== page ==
Crop insurance changes proposed

USDA releases interim rule offering new benefits for beginning farmer and changes providing additional flexibility to farmers.

ON June 30, the U.S. Department of Agriculture's Risk Management Agency released an interim rule outlining several actions it is taking to modify crop insurance in line with the requirements of the 2014 farm bill.

The provisions provide better options for beginning farmers, allow producers to have enterprise units for irrigated and non-irrigated crops, give farmers and ranchers the ability to purchase different levels of coverage for a variety of irrigation practices, provide guidance on conservation compliance, implement protections for native sod and provide adjustments to historical yields following significant disasters.

Some of the changes will go into effect in the fall, while others will not happen until 2015. Public comments on the rule will be accepted through Sept. 2.

"Crop insurance is critical to the ongoing success of today's farmers and ranchers and our agriculture economy. These improvements provide additional flexibility to ensure families do not lose everything due to events beyond their control," Agriculture Secretary Tom Vilsack said.

"We're also acting to provide more support to beginning farmers and ranchers so that they can manage their risk effectively," he added. "We need to not only encourage new farmers to get into agriculture; we must ensure they're not wiped out in their riskiest initial seasons so they can remain in agriculture for years to come."

The farm bill authorizes specific coverage benefits for beginning farmers and ranchers starting with the 2015 crop year.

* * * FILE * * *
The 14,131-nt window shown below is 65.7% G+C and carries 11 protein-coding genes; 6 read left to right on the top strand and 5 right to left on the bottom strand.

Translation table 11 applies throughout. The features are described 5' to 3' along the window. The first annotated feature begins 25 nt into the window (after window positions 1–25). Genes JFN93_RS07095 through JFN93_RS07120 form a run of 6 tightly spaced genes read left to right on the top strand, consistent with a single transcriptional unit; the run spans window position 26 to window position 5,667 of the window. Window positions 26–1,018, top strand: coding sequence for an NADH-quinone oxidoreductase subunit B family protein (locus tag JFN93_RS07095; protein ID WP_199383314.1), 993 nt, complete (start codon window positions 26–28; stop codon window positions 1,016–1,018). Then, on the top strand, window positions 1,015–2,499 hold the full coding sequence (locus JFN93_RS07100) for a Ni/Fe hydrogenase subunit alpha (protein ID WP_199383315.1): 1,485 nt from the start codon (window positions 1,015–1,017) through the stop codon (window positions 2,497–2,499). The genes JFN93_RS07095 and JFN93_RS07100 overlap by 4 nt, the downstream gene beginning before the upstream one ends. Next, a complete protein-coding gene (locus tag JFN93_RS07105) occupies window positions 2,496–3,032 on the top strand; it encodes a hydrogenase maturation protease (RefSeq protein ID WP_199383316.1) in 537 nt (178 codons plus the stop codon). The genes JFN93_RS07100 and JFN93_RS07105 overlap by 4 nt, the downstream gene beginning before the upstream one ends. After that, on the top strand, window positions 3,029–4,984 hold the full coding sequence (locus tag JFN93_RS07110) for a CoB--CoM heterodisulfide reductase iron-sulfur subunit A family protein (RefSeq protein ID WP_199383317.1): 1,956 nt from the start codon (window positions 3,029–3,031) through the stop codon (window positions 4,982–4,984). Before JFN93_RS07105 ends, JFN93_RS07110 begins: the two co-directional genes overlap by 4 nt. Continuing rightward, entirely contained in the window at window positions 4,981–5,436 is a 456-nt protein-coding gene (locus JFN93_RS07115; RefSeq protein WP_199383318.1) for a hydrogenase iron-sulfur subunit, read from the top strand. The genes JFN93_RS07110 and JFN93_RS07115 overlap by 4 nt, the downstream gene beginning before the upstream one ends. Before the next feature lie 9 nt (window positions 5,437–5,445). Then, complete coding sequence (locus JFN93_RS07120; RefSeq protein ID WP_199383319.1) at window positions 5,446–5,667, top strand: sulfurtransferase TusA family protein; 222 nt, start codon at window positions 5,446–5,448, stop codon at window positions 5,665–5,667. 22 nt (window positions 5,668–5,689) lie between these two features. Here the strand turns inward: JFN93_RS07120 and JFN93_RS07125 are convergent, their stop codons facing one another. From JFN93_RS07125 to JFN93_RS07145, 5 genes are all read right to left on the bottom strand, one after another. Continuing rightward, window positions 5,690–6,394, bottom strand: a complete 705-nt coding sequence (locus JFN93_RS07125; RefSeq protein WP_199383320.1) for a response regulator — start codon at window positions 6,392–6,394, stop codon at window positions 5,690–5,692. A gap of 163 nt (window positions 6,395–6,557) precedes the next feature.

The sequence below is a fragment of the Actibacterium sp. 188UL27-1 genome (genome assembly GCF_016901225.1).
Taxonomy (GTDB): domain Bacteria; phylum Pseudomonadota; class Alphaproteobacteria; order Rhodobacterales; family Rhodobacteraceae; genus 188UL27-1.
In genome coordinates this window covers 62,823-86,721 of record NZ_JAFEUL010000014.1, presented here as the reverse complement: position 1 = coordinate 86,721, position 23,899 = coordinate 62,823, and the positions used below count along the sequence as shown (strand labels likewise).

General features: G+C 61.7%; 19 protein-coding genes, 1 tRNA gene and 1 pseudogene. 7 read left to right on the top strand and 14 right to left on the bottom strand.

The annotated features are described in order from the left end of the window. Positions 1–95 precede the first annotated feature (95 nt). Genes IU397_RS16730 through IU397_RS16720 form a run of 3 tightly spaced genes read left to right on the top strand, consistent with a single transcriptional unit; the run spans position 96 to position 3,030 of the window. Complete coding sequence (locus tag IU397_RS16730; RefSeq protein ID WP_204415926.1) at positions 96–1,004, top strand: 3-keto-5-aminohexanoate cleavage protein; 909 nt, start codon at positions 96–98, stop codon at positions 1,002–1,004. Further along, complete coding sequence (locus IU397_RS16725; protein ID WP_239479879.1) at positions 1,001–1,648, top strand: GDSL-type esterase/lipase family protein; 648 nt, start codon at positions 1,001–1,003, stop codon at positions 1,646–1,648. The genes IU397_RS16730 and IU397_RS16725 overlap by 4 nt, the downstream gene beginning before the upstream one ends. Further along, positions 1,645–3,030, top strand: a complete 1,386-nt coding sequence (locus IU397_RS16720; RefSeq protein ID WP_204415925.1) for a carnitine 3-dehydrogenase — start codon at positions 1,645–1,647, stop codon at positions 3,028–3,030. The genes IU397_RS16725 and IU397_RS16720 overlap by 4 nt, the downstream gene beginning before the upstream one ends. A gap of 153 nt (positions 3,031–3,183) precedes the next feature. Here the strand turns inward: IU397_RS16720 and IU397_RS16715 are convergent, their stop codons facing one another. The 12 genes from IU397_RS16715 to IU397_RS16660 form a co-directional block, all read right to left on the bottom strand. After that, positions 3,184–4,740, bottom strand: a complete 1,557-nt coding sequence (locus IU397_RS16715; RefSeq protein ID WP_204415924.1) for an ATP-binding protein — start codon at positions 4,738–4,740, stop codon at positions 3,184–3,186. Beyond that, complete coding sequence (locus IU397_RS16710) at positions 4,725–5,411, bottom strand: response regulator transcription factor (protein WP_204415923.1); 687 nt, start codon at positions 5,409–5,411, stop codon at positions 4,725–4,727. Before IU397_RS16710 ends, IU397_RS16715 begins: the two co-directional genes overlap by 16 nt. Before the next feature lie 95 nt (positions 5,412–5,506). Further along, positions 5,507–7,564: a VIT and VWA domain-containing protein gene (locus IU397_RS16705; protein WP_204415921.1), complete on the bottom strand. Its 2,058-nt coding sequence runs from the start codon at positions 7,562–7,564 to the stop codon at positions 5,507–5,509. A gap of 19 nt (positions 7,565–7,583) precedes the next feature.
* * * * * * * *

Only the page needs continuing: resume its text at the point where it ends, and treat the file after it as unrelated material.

The changes announced exempt new farmers from paying the $300 administrative fee for catastrophic policies. New farmers' premium support rates will increase 10 percentage points during their first five years of farming. Beginning farmers will also receive a greater yield adjustment when yields are below 60% of the applicable transitional yield. These incentives will be available for most insurance plans in the 2015 crop year and for all plans by 2016.

Starting this fall, producers who till native sod and plant an annual crop on that land will see reductions in their crop insurance benefits during the first four years.

Native sod is acreage that has never been tilled or land that a producer cannot substantiate has ever been tilled for the production of a crop.

The provision applies to acreage in all counties in Iowa, Minnesota, Montana, Nebraska, North Dakota and South Dakota that is larger than five acres per policy and is producing annual crops.

Additional flexibility for irrigated and non-irrigated enterprise units and coverage levels will be available in the spring of 2015.

The interim rule is available to the public through the Federal Register at

Volume:86 Issue:27

Hide comments


  • Allowed HTML tags: <em> <strong> <blockquote> <br> <p>

Plain text

  • No HTML tags allowed.
  • Web page addresses and e-mail addresses turn into links automatically.
  • Lines and paragraphs break automatically.